At present, women occupy 14.2% of boardroom seats at FTSE 100 companies. There’s a clear consensus opinion among influential bodies that this percentage should increase. The CBI agrees, for example, and so does David Cameron. But both also cleave to the opinion that the imposition of mandatory quotas is not the best way to achieve this. Lord Davies’ report into the issue concurred with both opinions. In February, he proposed that FTSE 100 companies should aim for a target of 25% by 2015, that FTSE 350 companies should set their own goals, that all companies should set out how they intend to achieve their targets, and that shareholders should encourage companies in their endeavours.
There’s often good reason to be sceptical that large companies will make much effort to address such issues without at least the threat of legislative coercion. Such scepticism may have been encouraged when it emerged that only 33% of FTSE 100 companies had complied with Davies’ suggested August deadline for the formulation of policies designed to close their boardroom gender gaps.
However, the Davies report collated a significant amount of research suggesting that companies that narrow this gender gap improve their performance in a number of ways: they access a wider talent pool, their responsiveness to markets is better, their corporate governance improves, and most importantly, their stock market and sales performances improve. Accordingly, major investors have started to take notice, and to pressure companies to take seriously the issue of their boards’ gender balance. In a significant development, Legal and General, an enormous investor in major British companies, has started consistently raising the issue in meetings with the companies in which it has large stakes. It seems that the 250 companies have in the main responded positively, and undertaken to address the matter (as you probably should if one of your most important shareholders tells you to).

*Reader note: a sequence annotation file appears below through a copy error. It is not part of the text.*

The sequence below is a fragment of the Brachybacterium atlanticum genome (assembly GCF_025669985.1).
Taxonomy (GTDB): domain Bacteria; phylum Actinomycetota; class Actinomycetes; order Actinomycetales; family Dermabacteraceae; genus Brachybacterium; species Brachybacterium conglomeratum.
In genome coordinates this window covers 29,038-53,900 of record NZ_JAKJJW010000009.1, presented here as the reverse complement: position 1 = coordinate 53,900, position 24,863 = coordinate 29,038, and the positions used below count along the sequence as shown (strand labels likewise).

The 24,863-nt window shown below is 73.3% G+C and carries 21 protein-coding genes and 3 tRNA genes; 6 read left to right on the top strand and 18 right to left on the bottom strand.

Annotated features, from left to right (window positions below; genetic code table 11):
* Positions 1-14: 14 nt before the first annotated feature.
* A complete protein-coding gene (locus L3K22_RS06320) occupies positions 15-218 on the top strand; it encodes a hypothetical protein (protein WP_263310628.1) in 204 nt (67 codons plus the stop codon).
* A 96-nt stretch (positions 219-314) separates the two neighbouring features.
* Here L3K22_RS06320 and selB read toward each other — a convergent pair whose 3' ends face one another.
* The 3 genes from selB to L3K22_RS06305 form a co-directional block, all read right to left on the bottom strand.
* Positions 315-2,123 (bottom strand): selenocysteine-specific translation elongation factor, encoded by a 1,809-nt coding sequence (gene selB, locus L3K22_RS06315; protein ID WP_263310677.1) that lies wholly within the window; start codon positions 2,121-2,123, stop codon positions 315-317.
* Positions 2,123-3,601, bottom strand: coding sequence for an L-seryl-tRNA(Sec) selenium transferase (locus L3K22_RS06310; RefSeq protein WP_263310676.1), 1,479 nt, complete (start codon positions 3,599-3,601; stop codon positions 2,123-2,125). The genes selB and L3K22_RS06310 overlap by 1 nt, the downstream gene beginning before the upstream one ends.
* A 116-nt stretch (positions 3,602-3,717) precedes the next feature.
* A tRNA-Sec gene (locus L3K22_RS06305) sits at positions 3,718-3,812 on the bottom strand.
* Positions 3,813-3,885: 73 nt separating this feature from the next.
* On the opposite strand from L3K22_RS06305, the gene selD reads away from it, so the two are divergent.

It remains to be seen whether this approach will actually deliver much change, and how quickly. Norway introduced a mandatory(and some argue 40% quota in 2003, when representation was 7%, and by the 2008 transition deadline 36% of PLC board seats were filled by women. Such rapid progress seems unlikely to be replicated in the UK without legislation. Nevertheless, it’s somewhat heartening to see that some progress is being made through shareholder pressure, particularly since it’s most unlikely that legislative pressure will be forthcoming.
Here’s a link to a pdf of the Davies report; the section collating the research mentioned is on pp. 7-10.
The European Professional Women’s Network has a useful stock of reports, research, and articles on boardroom gender gaps here.